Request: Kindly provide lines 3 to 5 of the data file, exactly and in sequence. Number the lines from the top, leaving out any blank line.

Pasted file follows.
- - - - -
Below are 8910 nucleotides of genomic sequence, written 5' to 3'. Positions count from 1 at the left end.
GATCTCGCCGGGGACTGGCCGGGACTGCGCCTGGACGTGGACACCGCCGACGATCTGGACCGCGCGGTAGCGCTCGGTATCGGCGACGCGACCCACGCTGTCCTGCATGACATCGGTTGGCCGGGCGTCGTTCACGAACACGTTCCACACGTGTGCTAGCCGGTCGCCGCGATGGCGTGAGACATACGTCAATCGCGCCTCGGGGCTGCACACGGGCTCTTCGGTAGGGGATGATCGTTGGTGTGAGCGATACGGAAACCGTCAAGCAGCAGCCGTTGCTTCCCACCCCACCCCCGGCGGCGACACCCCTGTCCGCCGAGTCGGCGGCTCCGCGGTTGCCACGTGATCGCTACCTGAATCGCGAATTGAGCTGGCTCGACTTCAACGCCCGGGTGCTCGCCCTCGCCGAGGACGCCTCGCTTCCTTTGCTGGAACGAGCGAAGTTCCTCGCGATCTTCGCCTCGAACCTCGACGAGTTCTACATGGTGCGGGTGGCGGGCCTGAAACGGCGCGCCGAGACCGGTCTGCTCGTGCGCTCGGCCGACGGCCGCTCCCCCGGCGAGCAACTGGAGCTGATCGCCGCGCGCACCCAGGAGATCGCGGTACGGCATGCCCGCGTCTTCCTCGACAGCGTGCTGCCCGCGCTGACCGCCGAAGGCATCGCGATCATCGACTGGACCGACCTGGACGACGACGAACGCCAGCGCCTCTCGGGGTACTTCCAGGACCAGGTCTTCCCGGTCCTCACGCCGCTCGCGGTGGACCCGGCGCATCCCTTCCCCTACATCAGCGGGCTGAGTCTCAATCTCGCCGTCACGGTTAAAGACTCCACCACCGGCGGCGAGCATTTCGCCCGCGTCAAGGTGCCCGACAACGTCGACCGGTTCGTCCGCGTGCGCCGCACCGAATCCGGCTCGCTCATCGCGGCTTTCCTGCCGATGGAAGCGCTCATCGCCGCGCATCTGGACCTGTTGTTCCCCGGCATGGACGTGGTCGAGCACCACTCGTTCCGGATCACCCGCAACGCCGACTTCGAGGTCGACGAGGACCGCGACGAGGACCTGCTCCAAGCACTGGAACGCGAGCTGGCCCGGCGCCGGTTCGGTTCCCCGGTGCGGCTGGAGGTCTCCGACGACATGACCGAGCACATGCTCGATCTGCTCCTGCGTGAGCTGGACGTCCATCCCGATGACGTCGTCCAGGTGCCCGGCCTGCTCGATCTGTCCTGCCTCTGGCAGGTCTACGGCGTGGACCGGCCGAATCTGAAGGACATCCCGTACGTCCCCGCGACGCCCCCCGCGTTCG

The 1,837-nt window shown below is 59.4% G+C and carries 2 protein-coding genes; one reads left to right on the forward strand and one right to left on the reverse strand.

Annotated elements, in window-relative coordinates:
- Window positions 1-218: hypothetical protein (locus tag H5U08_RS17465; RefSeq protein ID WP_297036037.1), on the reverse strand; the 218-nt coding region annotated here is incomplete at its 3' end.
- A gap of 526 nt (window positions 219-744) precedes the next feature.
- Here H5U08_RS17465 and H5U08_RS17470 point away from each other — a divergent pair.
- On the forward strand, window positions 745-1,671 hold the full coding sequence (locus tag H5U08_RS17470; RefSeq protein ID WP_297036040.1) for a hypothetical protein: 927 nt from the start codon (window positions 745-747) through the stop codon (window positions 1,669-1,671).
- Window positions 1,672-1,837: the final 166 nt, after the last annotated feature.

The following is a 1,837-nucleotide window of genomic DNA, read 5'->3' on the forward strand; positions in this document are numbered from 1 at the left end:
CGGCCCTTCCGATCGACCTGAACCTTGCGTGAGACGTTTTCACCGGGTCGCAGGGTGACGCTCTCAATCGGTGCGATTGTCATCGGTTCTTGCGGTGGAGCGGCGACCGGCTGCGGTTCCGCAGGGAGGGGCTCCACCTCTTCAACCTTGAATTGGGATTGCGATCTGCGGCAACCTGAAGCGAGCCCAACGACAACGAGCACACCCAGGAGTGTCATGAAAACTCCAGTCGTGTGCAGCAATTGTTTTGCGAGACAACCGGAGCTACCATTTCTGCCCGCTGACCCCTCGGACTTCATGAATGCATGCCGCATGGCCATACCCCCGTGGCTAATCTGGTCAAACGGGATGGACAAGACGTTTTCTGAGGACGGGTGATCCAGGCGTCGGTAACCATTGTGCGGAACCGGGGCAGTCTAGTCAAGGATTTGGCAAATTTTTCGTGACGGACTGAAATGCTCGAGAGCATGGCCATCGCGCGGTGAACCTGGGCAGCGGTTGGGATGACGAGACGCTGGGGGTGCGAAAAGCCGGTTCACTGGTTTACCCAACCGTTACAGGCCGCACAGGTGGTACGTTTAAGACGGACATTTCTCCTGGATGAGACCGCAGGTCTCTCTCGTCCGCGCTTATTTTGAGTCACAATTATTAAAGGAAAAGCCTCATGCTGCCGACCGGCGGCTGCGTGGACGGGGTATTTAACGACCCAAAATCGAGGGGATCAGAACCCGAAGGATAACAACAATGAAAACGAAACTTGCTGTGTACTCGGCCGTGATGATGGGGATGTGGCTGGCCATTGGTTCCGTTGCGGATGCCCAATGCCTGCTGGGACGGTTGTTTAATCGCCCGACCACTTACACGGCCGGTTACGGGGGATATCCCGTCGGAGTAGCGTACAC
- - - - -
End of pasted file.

The 1,837-nt window shown below is 59.4% G+C and carries 2 protein-coding genes; one reads left to right on the forward strand and one right to left on the reverse strand.

Annotated elements, in window-relative coordinates:
- Window positions 1-218: hypothetical protein (locus tag H5U08_RS17465; RefSeq protein ID WP_297036037.1), on the reverse strand; the 218-nt coding region annotated here is incomplete at its 3' end.